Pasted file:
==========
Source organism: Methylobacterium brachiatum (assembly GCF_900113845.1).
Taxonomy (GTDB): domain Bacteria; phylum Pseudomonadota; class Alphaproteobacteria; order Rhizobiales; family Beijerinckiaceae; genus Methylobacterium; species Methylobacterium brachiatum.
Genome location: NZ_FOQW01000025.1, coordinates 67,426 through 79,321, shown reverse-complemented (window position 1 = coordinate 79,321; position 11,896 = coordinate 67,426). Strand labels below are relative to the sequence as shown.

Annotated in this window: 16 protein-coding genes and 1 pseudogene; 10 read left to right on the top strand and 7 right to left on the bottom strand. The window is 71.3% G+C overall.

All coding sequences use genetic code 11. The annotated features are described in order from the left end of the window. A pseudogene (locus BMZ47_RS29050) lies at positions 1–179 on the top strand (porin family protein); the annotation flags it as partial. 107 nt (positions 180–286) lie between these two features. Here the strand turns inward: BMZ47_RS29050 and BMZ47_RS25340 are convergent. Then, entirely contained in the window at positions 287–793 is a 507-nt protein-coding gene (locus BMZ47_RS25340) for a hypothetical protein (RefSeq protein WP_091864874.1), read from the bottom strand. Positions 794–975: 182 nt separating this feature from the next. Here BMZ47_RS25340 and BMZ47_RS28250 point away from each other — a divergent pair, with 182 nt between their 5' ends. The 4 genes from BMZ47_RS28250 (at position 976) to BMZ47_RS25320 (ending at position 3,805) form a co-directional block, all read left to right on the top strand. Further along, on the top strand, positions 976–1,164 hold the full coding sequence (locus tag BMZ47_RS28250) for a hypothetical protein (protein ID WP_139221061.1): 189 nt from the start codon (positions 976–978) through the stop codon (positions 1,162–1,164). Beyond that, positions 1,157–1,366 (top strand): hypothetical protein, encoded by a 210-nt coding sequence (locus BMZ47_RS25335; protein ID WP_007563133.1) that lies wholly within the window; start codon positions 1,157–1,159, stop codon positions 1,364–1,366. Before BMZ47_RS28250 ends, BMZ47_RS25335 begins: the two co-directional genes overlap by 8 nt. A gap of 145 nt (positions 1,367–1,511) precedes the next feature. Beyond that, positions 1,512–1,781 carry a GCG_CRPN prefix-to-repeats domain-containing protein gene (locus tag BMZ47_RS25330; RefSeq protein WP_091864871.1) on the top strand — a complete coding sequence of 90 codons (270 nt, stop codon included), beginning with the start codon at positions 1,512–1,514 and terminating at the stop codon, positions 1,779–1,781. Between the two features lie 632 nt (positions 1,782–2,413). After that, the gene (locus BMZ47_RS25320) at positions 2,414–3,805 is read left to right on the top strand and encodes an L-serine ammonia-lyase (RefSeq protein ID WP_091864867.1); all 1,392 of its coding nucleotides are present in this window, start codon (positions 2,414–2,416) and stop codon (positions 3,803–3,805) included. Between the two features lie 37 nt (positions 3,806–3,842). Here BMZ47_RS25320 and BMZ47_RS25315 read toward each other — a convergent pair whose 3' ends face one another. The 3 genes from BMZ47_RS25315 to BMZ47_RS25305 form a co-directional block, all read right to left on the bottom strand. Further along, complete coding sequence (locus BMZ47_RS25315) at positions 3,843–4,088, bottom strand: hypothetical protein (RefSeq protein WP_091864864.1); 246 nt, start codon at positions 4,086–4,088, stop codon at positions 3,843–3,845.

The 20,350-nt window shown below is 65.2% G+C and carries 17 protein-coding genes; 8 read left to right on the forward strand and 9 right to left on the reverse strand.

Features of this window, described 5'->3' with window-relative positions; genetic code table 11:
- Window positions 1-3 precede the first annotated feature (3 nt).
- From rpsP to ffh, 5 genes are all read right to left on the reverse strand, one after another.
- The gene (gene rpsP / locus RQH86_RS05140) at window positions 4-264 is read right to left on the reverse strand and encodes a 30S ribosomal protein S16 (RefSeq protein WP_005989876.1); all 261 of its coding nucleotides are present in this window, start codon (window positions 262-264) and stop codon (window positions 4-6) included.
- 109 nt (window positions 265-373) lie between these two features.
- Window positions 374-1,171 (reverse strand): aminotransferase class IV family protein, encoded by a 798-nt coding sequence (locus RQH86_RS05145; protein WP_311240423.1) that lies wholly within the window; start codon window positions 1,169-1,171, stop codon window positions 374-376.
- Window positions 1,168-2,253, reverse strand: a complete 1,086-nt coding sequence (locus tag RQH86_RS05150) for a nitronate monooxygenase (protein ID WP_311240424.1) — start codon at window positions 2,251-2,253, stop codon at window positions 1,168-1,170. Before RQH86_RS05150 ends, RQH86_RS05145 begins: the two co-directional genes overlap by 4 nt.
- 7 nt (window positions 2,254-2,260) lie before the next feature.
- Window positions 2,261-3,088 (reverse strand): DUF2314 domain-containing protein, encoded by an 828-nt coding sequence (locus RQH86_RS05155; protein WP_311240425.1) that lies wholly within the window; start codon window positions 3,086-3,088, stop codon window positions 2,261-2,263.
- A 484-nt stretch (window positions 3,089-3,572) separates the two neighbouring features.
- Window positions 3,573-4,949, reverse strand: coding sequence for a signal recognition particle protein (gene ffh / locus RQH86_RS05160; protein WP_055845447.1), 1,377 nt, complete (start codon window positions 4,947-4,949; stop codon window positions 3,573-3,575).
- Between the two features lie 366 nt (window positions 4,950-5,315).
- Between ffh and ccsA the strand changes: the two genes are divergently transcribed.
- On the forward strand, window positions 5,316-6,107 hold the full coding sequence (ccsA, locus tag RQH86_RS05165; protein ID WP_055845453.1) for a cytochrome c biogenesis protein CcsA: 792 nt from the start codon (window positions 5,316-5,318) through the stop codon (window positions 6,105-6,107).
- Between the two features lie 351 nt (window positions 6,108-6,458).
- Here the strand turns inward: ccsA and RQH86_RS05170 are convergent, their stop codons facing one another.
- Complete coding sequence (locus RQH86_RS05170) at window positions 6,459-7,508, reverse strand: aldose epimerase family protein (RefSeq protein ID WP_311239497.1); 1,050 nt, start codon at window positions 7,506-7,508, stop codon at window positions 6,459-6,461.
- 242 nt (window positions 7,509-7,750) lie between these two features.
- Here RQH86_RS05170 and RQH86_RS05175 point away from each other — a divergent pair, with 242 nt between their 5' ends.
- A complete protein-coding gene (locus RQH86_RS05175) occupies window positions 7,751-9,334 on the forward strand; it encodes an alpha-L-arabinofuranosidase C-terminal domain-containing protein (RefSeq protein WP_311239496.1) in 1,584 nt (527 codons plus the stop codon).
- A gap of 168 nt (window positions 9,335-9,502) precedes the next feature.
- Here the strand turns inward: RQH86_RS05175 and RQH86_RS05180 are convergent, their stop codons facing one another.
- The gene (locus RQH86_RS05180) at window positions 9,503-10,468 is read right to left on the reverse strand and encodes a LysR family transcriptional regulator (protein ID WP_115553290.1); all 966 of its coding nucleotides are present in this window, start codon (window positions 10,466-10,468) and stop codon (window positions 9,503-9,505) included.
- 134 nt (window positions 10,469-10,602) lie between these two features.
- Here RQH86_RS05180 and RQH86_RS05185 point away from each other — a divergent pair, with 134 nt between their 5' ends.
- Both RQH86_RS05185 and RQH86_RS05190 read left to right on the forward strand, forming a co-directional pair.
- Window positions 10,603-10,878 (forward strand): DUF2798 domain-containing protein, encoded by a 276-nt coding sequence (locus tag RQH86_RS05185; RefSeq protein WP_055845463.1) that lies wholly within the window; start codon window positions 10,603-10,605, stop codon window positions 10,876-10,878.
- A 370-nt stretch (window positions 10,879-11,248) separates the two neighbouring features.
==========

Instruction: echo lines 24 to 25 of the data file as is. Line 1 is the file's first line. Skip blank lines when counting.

- 242 nt (window positions 7,509-7,750) lie between these two features.
- Here RQH86_RS05170 and RQH86_RS05175 point away from each other — a divergent pair, with 242 nt between their 5' ends.